Unlike Rasmussen and SUSA, which show a 12 point margin, this poll conducted by by Greenberg Quinlan Rosner on January 30-31 shows a closer contest:
Hillary Clinton’s lead over Barack Obama in New Jersey has narrowed to 44%-38%, according to a private poll commissioned by one of the state’s most powerful Democratic leaders, George Norcross. The poll, conducted by Greenberg Quinlan Rosner on January 30-31, was distributed to some Norcross allies earlier this morning and obtained by PolitickerNJ.com.
The key for the closing may be Edwards supporters:
"Edwards supporters are more open to Obama than Clinton in New Jersey. Among voters initially supporting Edwards, 26 percent shift their support to Obama, while only 12 percent shift to Clinton (34 percent of Edwards’ supporters say they will continue to support Edwards although he is no longer in the race and 28 percent remain undecided)," the poll memo said. "And among the 25 percent of voters who have no preference or indicate that they would vote for a candidate who is no longer campaigning, just 14 percent say there is "no chance" they would vote for Obama in the primary election. Among this same group, more than one-fifth (21 percent) say that there is 'no chance' they would support Clinton."
Moreover, somewhat surpisingly, Clinton does better in south Jersey than in north Jersey:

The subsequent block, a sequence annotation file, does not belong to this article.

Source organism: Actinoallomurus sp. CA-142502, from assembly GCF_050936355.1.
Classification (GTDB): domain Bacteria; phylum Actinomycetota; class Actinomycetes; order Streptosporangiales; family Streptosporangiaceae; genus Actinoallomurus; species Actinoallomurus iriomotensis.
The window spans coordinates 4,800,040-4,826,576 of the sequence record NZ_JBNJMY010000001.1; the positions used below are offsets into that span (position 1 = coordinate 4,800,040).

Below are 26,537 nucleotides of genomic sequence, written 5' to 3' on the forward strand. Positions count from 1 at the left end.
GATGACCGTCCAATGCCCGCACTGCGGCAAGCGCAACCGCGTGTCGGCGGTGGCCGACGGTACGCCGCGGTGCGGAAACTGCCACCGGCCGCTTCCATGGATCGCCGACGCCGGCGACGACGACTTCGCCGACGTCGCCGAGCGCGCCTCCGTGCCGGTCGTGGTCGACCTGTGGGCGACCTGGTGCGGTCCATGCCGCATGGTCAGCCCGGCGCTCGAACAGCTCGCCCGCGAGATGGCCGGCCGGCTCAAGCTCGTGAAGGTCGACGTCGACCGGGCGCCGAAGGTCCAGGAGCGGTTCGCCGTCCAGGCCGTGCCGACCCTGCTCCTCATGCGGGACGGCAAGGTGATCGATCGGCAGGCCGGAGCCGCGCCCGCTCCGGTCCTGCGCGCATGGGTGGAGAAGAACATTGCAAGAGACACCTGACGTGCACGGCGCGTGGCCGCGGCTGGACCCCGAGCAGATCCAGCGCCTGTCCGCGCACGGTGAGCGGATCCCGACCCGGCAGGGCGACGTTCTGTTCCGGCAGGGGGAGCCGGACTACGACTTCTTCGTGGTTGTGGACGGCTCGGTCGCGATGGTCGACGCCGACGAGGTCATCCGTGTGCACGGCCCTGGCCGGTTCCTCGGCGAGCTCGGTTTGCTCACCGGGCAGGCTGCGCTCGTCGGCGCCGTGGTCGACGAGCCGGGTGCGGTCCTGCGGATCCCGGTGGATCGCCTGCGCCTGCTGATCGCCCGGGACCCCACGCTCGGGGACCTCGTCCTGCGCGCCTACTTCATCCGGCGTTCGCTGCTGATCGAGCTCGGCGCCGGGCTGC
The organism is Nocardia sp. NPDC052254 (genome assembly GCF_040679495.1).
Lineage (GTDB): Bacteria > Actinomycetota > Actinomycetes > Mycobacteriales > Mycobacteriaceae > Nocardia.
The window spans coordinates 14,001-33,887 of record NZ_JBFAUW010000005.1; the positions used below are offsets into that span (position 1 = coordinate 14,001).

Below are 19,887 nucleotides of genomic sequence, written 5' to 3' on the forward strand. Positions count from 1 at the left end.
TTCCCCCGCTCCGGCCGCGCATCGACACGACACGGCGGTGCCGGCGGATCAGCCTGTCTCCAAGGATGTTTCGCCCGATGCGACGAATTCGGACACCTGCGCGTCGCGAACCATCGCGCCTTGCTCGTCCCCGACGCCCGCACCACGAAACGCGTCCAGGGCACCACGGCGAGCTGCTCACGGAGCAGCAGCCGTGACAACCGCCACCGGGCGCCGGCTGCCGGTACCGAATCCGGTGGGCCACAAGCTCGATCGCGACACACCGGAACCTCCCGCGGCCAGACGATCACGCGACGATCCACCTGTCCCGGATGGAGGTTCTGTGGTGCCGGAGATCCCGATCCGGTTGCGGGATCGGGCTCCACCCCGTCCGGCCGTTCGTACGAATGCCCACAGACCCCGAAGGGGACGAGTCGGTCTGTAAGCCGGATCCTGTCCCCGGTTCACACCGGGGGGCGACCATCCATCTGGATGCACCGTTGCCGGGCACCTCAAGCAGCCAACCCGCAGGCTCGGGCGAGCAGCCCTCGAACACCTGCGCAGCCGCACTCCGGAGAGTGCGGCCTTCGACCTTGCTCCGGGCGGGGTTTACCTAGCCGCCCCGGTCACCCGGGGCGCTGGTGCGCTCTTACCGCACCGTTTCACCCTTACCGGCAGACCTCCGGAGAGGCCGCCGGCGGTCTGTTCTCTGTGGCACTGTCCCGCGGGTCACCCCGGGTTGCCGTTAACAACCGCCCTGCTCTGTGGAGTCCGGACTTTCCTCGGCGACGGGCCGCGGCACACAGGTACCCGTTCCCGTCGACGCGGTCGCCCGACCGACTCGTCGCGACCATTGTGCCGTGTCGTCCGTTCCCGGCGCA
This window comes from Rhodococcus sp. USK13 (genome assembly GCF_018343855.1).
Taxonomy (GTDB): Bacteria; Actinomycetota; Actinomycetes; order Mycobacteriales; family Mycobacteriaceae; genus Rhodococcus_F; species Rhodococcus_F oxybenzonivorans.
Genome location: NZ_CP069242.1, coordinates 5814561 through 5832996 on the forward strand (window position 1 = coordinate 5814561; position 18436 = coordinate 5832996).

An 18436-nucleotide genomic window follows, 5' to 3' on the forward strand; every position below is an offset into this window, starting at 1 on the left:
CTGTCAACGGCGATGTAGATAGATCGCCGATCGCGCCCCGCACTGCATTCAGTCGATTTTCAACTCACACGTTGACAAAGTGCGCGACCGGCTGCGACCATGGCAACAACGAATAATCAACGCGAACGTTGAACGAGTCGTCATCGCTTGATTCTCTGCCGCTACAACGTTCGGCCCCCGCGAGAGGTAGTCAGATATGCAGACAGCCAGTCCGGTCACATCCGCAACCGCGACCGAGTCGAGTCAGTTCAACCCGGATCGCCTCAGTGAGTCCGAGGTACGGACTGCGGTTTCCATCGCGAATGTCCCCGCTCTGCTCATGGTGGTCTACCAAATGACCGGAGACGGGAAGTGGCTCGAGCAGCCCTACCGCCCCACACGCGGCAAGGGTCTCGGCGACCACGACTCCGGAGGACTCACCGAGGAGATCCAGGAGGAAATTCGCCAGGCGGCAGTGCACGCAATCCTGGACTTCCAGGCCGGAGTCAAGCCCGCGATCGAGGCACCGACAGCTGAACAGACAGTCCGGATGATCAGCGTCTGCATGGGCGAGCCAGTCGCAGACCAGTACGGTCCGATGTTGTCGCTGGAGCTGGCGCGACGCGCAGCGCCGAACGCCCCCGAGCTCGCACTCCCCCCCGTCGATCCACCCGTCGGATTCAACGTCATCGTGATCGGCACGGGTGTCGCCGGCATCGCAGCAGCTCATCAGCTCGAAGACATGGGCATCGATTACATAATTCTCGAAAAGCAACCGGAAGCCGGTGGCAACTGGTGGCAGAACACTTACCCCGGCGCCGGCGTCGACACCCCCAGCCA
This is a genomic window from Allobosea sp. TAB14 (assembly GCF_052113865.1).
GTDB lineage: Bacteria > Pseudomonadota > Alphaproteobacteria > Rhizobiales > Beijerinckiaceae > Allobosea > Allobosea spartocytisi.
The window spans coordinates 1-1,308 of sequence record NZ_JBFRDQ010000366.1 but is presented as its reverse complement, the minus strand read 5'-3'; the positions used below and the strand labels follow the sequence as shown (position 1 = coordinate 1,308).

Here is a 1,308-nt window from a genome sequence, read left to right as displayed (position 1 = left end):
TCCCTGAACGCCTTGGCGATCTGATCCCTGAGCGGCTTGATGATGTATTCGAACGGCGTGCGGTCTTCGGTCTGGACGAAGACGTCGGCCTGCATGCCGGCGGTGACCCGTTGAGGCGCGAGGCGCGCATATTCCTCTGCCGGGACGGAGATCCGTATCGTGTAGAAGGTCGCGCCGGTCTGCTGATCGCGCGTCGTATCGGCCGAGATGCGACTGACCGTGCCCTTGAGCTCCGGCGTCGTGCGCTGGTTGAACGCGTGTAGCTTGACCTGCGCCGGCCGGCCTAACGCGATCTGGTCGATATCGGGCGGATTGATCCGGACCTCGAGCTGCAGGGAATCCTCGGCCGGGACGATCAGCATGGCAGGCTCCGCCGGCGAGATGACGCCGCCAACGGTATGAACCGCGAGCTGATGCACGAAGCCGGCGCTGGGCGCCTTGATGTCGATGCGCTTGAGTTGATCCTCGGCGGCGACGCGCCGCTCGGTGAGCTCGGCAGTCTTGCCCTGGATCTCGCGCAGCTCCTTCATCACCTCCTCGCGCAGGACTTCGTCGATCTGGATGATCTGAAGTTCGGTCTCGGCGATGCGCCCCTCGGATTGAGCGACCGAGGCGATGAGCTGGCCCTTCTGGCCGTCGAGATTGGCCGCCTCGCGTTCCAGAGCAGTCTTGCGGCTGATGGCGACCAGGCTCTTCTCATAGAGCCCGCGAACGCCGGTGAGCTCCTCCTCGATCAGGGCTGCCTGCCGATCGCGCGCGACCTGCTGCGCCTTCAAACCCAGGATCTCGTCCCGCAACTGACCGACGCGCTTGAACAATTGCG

In Clinton’s home New York media market, covering about 75 percent of the state, she leads Obama by just 4 points in the allocated vote, 43 – 39 percent, within the margin of error. In the Philadelphia media market, Obama garners 36 percent to Clinton’s 47 percent.
And the breakdowns for race, gender and age:
Obama does well with African Americans, keeps Clinton under 50 percent with whites. Among African American voters, Obama holds a 2-1 lead over Clinton, 61 – 31 percent. This margin mirrors pre-election polling done in South Carolina, where Obama’s share of the African American electorate rose to near 80 percent on Election Day. Among white voters, the race is somewhat closer, with Clinton receiving support from less than half
of white voters with 47 percent of the allocated vote and Obama garnering support from 33 percent of whites.
Obama has closed the gap with a coalition of broad support among men and younger voters. Obama runs even with Clinton among men, with each at 41 percent. The Illinois Senator receives support from more than one-third of white men (35 percent), compared to 42 percent for Clinton. Obama also has strength with younger voters. Among voters under
the age of 30, Obama leads Clinton by 58 – 33 percent in the allocated vote. And while Clinton leads among voters over the age of 64, the two candidates are in a dead heat